The next if statement detects whether a string is a substring, if tonal marks are ignored, of the other and returns the difference if it is the case.

The last if blocks compares the difference for most general cases. The following initial consonant will be picked to compare first if the character in question is a leading vowel.

## A Broader Problem

In a more general case, punctuation marks are allowed to appear. A number of Thai punctuation marks could appear in dictioanary entries or telephone directories:

• Space
• Hyphen
• Pai Yan Noi
• Mai Yamok
• Period
• Comma
• Semicolon
• Colon
• Slash
• Exclamation Mark
• Question Mark
• Quote
• Single Quote

To sort Thai words with punctuation marks, the marks must be given lower precedence than ordinary letters. Without punctuation marks concern, the basic algorithm divides Thai letters into two classes of precedence. The first priority letters are the consonants and vowels. The second are the tonal marks, Mai Tai Khoo, and Thantakhat. With punctuation marks, there must be more than two.

It is obvious that punctuation marks must be the third class. Nevertheless, we may refine the classification among the puctuation marks, according to their roles. Some marks represent the omitted syllables, such as Pai Yan Noi, Mai Yamok, and period, while the others are mere delimiters. Therefore, we divide Thai characters into four classes of sorting precedence:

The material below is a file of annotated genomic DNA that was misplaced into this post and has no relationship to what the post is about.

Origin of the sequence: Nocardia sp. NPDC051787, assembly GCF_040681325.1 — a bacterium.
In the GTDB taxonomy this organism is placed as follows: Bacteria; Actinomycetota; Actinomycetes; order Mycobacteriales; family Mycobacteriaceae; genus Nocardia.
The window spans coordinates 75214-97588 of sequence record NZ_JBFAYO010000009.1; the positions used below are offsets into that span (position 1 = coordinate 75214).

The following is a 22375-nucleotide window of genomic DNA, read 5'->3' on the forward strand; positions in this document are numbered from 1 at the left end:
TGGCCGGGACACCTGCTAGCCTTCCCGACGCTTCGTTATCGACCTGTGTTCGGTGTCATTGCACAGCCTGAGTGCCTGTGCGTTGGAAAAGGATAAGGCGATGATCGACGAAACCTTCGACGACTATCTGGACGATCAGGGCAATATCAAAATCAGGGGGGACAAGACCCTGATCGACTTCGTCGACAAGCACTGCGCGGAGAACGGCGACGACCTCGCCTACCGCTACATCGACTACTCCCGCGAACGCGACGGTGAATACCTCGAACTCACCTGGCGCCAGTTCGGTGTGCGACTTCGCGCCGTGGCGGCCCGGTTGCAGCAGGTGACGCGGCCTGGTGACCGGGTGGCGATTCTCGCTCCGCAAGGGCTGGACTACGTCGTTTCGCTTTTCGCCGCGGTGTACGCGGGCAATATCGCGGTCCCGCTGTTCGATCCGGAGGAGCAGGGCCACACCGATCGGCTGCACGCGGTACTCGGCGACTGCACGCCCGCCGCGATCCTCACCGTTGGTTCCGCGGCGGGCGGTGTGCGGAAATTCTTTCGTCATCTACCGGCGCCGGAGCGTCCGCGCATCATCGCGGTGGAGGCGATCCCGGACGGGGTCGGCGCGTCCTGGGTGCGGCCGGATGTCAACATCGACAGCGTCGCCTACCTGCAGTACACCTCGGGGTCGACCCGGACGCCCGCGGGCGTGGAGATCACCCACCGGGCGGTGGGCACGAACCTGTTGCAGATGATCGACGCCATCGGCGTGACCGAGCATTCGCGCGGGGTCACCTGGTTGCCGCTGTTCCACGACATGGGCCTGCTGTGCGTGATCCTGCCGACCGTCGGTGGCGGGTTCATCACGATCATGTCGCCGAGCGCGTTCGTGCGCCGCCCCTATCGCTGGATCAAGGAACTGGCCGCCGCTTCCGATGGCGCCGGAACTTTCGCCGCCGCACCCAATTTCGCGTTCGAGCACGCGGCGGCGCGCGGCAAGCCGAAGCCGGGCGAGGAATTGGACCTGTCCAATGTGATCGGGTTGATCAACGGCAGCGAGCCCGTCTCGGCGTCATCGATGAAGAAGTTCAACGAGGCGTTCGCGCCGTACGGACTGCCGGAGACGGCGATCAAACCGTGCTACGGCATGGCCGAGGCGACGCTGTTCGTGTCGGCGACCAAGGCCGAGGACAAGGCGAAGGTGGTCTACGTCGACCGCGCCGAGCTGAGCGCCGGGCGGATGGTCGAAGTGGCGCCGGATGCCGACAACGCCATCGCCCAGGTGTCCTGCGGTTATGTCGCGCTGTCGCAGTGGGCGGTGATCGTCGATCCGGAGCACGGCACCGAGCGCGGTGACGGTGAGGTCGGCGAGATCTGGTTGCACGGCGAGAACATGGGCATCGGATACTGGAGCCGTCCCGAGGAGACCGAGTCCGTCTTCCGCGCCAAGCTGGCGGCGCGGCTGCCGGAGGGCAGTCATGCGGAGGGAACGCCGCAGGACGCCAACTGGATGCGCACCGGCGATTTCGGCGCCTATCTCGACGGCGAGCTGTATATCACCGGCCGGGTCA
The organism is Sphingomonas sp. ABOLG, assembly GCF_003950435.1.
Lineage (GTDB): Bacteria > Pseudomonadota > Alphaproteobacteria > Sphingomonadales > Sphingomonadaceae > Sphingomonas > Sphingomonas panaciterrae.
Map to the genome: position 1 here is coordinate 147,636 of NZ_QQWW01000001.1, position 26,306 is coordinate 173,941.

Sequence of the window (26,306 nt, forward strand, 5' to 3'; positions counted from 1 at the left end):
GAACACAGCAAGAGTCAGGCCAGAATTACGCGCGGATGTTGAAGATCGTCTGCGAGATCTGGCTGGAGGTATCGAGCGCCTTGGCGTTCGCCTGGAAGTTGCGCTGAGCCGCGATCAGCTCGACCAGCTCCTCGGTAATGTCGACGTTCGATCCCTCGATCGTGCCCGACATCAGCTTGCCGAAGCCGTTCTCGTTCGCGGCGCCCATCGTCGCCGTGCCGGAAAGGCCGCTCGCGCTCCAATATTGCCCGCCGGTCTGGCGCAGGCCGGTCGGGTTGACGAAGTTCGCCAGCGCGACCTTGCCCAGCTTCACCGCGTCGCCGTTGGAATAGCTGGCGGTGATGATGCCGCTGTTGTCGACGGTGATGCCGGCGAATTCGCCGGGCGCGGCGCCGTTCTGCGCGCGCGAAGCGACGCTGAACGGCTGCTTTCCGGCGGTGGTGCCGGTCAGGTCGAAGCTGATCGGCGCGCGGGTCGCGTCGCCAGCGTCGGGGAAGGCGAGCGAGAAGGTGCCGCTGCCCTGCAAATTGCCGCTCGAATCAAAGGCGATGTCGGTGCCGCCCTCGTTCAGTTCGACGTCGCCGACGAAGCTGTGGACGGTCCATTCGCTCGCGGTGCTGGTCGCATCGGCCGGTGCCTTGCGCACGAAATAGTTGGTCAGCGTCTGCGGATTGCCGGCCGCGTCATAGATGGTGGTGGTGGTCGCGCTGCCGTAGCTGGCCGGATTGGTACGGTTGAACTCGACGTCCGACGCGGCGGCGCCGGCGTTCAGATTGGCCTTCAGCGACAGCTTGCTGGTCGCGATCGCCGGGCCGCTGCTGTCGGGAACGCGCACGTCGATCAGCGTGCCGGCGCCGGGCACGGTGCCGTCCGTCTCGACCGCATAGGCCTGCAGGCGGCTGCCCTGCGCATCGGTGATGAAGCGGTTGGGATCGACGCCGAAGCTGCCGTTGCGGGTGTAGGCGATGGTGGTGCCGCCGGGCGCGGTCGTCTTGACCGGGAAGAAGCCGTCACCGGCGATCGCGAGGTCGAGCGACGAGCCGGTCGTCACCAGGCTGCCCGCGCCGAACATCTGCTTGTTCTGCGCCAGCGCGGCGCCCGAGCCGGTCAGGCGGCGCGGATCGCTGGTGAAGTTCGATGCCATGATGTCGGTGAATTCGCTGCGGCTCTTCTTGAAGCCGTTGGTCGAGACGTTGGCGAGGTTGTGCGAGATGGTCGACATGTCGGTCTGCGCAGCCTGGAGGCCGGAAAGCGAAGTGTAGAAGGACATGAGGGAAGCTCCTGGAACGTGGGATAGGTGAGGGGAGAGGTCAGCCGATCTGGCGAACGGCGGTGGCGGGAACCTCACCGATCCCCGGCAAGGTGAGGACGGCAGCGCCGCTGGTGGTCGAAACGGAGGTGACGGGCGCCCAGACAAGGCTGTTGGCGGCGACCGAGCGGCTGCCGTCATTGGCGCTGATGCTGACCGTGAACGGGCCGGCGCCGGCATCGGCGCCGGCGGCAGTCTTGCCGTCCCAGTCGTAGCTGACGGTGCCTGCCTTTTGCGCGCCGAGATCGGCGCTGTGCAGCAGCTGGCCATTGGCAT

1. Consonants and Vowels
2. Tonal Marks, Mai Tai Khoo, and Thantakhat
3. Pai Yan Noi, Mai Yamok, and Period
4. Space, Hyphen, Comma, Semicolon, Colon, Slash, Exclamation Mark, Question Mark, Quote, and Single Quote

## A Generic Solution

Theppitak Karoonboonyanan  extends Samphan's algorithm as follows:

```	#define MAX_LEVELS  8  /* maximum levels allowed */

#define isldvowel(c)  (0xE0<=(c) && (c)<=0xE4)

typedef unsigned char tchar;  /* Thai character type */

/* To be parameterized ... */
extern int level(tchar c);
extern const int TotalLevels;